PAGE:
On Thursday 12 December 2013, Indonesia's central bank (Bank Indonesia) announced that the country's benchmark interest rate (BI rate) remains unchanged at the level of 7.50 percent in December 2013. This announcement was a bit surprizing as about 80 percent of analysts expected Bank Indonesia to raise the BI rate in order to support the depreciating Indonesia rupiah exchange rate. Starting the year at IDR 9,670 per US dollar, the rupiah has fallen around 25 percent to IDR 12,081 per US dollar.
11 October 2019 (closed)
USD/IDR (14,187) +47.00 +0.33%
EUR/IDR (15,643) +51.83 +0.33%
Jakarta Composite Index (6,105.80) +82.16 +1.36%
David Sutyanto is currently a research analyst at First Asia Capital in Jakarta where his main task is to deliver technical and fundamental analyses of Indonesia's capital markets. David holds a Certified Securities Analyst (CSA) certificate, and two licenses: a Broker Dealer Representative (WPPE) and an Investment Manager Representative (WMI). He is also an active member of the Securities Analysts Association of Indonesia (Asosiasi Analis Efek Indonesia). David studied economics at the Gunadarma University, which received the award for best private university in Indonesia.
|Institute|| First Asia Capital
|Position|| Research Analyst
|Expertise|| Stock Market | Technical Analysis | IDR Rupiah
Columns of David Sutyanto
In the last three months, Indonesia's benchmark stock index (IHSG) experienced continued selling pressures causing the index to plunge from a high of 5,215 to a low of 4,026. The country's economic slowdown and net selling by foreign investors triggered the rapid decline. Up to the third week of November, net selling of Indonesian stocks amounted to IDR 14.9 trillion (USD $1.3 billion). The looming winding down of the Federal Reserve's USD $85 billion per month bond buying program has brought significant negative market sentiments.
Last week, the Jakarta Composite Index (IHSG) weakened. The benchmark stock index of Indonesia was affected by negative market sentiments brought on by domestic factors. Most importantly, the large-scale demonstrations across Indonesia by Indonesian workers who demanded for higher minimum wages as annual inflation has surged since June 2013 after prices of subsidized fuels were raised. These demands, however, jeopardize the attractiveness of Indonesia's investment climate.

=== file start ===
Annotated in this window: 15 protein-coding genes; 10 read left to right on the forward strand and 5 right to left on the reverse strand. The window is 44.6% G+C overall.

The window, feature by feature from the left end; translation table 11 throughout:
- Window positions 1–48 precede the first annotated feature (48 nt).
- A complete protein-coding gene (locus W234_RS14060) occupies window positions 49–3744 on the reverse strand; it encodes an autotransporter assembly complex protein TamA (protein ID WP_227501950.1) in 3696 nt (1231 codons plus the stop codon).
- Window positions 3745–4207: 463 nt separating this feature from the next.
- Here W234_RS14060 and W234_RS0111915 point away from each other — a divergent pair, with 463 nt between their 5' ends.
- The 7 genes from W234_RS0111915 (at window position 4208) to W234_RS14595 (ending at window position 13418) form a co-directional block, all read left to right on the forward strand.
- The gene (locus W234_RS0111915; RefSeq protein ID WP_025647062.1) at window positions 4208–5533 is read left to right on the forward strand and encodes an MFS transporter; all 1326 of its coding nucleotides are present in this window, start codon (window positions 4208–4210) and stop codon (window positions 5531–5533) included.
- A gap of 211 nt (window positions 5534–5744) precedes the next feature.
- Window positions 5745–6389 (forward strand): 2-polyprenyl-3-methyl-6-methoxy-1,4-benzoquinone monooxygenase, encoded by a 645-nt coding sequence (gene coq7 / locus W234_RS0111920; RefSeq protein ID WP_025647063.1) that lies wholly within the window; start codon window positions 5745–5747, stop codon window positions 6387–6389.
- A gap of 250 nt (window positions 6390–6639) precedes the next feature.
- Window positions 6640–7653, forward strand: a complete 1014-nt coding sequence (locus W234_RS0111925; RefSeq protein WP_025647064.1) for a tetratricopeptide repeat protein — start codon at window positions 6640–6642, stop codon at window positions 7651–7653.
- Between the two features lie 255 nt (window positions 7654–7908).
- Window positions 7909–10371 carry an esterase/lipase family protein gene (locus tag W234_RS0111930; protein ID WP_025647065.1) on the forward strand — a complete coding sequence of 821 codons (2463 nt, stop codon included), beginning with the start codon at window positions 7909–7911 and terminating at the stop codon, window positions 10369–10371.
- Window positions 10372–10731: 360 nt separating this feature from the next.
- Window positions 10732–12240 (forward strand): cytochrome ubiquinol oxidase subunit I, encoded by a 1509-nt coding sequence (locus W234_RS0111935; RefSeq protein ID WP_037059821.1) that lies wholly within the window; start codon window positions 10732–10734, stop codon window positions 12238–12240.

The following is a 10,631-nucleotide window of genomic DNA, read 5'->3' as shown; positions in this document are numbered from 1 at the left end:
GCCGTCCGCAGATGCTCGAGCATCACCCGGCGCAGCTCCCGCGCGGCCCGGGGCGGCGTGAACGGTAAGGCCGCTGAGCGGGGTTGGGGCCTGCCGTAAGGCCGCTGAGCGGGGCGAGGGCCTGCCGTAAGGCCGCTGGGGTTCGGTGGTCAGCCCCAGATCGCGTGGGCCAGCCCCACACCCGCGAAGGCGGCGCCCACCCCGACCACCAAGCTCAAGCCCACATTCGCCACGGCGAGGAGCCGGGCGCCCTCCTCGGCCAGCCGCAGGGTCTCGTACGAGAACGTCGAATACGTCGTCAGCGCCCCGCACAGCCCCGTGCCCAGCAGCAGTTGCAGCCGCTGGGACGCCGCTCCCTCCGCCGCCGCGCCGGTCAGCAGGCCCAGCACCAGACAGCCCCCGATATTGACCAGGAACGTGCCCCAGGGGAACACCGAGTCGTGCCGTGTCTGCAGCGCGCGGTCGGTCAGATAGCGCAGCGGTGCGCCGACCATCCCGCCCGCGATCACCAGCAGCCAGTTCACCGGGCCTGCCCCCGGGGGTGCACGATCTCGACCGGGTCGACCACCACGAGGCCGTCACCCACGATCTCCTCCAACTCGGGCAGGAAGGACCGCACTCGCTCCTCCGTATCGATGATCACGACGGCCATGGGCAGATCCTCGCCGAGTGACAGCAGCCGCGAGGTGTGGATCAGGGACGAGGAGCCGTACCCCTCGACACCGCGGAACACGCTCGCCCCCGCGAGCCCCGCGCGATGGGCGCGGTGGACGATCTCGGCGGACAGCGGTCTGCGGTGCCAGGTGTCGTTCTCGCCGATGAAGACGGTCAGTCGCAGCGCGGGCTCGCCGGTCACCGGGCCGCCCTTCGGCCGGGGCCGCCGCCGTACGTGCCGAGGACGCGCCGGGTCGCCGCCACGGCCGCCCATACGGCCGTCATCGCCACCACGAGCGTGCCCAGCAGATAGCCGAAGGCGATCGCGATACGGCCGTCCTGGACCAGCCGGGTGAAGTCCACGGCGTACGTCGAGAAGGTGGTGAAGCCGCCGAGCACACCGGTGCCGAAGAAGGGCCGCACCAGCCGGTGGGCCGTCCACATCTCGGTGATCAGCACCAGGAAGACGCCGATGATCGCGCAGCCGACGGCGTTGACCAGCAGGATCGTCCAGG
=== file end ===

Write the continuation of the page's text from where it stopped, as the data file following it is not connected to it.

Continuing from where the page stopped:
The Jakarta Composite Index (IHSG), the benchmark stock index of Indonesia, gained 0.61 percent and ended on 4,546.57 on Friday (18/10). Stock trade showed a consolidating trend with the value of transactions in the regular market amounting to IDR 4.39 trillion (USD $388.5 million). Considering the full trading week, the IHSG gained 0.60 percent with an average daily transaction value of IDR 4.18 trillion. This value is below the previous week's average of IDR 4,36 trillion.
It seems clear now how market conditions will be until the end of the year. Two important foreign issues - the US Federal Reserve's tapering of quantitative easing (QE3) as well as the US debt ceiling issue which resulted in a shutdown as the Democrats and Republicans failed to come to an agreement on the country's federal budget - and various economic data from Indonesia (inflation and the trade balance) have provided some more insight into the matter. I will discuss each topic one by one below.